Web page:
The topology of the invention is similar to that of two stage or multistage modulators and demodulators, but the use of irregular, time-varying mixer signal provides fundamental advantages over known transmitters and receivers. For example:
A high level of integration results in decreased IC (integrated circuit) pin counts, decreased signal power loss, decreased IC power requirements, imrproved SNR (signal to noise ratio), improved NF (noise factor), and decreased manufacturing costs and complexity.
The invention provides the basis for fully integrated communications transmitters and receivers. Increasing levels of integration have been the driving impetus towards lower cost, higher volume, higher reliability and lower power consumer electronics since the inception of the integrated circuit. This invention will enable communications devices to follow the same integration route that other consumer electronic products have benefited from.
Specifically, advantages from the perspective of the manufacturer when incorporating the invention into a product include:
From the perspective of the consumer, the marketable advantages of the invention include:
The invention can be applied in many ways which would be clear to one skilled in the art. A number of manners of creating VLO signals and applying them are described hereinafter, but it is understood that these embodiments are exemplary and not limiting.
Since the mixers in most transceivers act as solid state switches being turning on and off, it is preferable to drive the mixers using square waveforms rather than sinusoids. Square waveforms with steep leading and trailing edges will switch the state of the mixers more quickly, and at a more precise moment in time than sinusoidal waveforms.
It is also important to note that in many modulation schemes, it is necessary to modulate or demodulate both in-phase (I) and quadrature (Q) components of the input signal, which requires a modulator or demodulator 90 as presented in the block diagram of
As shown in
Preferred Criteria for φ1 and φ2
The general criteria for φ1 and φ2 presented above are suitable for most applications. It follows logically, that the further the φ1 and φ2 signals are away from the centre frequency, fRF, of the input signal x(t), and from the output signal y(t), the less noise will result.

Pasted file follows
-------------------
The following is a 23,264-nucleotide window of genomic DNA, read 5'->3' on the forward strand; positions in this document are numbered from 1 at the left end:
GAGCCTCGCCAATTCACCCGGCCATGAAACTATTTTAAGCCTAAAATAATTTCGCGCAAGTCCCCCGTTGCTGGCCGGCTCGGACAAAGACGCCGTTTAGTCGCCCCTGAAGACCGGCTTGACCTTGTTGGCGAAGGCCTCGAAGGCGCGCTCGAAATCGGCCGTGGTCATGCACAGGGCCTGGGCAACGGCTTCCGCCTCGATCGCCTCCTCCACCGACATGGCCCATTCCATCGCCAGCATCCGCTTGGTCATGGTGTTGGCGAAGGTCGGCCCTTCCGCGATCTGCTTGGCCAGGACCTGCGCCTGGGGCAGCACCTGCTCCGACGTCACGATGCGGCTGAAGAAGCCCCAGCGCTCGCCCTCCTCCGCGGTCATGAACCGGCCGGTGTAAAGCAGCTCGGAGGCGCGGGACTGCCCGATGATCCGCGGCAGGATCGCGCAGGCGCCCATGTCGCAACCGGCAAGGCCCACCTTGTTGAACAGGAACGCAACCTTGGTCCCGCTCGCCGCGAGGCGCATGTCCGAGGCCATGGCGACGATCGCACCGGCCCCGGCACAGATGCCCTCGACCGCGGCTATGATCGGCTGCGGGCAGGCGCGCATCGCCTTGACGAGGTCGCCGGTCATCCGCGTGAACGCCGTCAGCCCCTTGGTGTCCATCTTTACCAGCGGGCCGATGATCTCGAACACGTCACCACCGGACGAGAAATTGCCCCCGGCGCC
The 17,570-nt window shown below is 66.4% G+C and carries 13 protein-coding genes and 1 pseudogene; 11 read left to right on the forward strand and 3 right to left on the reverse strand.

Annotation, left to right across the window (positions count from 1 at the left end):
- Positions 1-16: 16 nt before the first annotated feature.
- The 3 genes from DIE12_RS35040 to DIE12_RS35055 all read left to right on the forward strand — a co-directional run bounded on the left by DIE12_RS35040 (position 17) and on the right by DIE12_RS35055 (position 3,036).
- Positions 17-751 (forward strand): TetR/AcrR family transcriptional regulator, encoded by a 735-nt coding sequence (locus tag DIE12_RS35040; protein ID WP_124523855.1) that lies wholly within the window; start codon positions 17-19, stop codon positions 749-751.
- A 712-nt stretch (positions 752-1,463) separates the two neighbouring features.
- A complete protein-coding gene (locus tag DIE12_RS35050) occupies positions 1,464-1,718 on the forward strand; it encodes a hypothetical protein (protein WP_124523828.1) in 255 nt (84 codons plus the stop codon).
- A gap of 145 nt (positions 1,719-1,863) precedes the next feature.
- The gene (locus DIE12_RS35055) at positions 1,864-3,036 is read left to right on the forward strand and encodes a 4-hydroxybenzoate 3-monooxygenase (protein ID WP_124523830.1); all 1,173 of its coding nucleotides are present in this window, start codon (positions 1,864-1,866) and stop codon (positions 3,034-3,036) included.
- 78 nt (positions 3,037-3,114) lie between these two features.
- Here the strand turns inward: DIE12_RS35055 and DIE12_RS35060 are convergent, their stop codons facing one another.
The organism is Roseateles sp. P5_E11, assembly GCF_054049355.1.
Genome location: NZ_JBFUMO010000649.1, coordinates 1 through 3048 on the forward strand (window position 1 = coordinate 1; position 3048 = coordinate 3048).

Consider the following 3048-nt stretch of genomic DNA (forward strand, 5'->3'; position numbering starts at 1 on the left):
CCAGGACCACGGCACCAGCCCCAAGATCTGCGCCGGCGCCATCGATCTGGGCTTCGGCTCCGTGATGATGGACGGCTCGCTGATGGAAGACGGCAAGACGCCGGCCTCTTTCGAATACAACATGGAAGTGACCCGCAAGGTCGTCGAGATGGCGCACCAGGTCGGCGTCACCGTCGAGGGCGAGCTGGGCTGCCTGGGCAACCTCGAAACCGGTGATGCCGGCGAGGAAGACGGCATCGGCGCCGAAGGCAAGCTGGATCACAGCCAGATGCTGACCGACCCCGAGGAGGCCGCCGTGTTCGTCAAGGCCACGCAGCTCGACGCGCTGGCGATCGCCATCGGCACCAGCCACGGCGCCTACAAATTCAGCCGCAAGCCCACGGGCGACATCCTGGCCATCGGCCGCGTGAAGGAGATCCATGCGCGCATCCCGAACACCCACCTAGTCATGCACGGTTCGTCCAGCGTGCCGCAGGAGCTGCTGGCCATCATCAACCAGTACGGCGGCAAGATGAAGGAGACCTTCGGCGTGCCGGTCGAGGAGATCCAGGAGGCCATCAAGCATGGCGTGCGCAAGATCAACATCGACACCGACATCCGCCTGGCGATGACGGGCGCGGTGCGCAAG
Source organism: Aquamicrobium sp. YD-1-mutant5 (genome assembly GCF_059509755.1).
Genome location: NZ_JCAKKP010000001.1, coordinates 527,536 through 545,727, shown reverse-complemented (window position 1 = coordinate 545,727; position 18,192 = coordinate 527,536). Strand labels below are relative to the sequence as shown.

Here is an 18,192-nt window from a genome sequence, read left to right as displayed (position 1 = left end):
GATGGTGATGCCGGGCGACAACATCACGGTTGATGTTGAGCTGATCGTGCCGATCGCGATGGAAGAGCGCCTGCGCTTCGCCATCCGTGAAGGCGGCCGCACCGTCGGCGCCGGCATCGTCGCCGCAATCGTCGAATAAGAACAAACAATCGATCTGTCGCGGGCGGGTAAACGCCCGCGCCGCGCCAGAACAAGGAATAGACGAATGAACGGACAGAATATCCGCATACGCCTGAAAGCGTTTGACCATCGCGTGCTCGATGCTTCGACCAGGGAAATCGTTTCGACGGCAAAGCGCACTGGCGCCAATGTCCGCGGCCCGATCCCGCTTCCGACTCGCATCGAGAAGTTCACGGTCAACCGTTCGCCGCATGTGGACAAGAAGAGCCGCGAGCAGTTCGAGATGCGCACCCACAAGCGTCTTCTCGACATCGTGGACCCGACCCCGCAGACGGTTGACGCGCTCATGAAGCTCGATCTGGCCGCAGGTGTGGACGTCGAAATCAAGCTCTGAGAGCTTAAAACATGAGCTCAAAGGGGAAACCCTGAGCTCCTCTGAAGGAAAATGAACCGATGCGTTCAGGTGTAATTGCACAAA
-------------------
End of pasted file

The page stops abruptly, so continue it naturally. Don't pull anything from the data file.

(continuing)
The preferred criteria for selecting the functions φ1 and φ2 when demodulating a signal to baseband, are as follows:
where Δf is less than the bandwidth (BW) of the RF signal/channels being demodulated. This means that φ1 should not have significant power near DC, and that φ2 should not have significant power around the frequency of the input signal, fRF.
These φ1 and φ2 signals are complementary in that φ1 will suppress DC power output from the φ2 mixer, and φ2 will suppress RF power in the signal output from the φ1 mixer. If the φ1 signal leaks back through the input, this signal will also be suppressed by φ2;
where Δf is less than the BW of the RF signal/channels of interest. This means that φ2 should not have significant power around DC, and that φ1 should not have significant power around fRF;
where Δf<BW and ΔF>BW. This means the power of φ1 within the frequency range of DC, to DC plus the bandwidth (BW) of the input signal, is less than the power of φ1 at frequencies greater than DC plus the bandwidth of the input signal; and
where Δf<BW and ΔF>BW. This means the power of φ2 at RF around the BW of the signal should be smaller than the power of φ2 greater than the BW. Similar to the first condition, the power of φ2 within the frequency range of fRF−BW/2 and fRF+BW/2 should be less than the power of φ2 at frequencies greater than fRF+BW.
Considering both conditions, φ1 and φ2 should not have a significant amount of power within the bandwidth of the RF signal at baseband. This ensures that if φ1 leaks into the input port, it does not produce a signal within the baseband signal at the output;
where Δf<BW and ΔF>BW. The power of φ2 within the frequent range of DC to DC+BW, should be less than the power of φ2 at frequencies greater than DC+BW; and
where Δf<BW and ΔF>BW. This means the power of φ1 at RF around the BW of the input signal x(t) should be smaller than the power of φ1 greater than the BW. That is, the power of φ1 within the frequency range of fRF−BW/2 and fRF+BW/2 should be less than the power of φ1 at frequencies greater than fRF+BW.
Use of PN Signals
One way of generating mixing signals φ1 and φ2 is to use shift register circuits with feedback similar to those used in the generation of PN (pseudo-random noise) sequences for use in spread-spectrum communications. PN sequences (also referred to as spreading codes, pseudo-random or pseudo-noise) are called “pseudo” because they are not real Gaussian noise; while they appear to be random sequences of binary 1s and 0s, or ±1s, but in fact are perfectly deterministic and periodic. While PN codes have properties which can be exploited by embodiment of the invention, they were clearly developed for an entirely different purpose.
The essence of a spread spectrum communications system is the process of expanding the signal bandwidth in accordance with a spreading code, transmitting that expanded signal, and then recovering the desired signal by reconstructing the received spread-spectrum signal into the original information bandwidth by application of a corresponding de-spreading code. The purpose of this bandwidth trade-off is to allow the system to deliver error-free information in a hostile signal environment.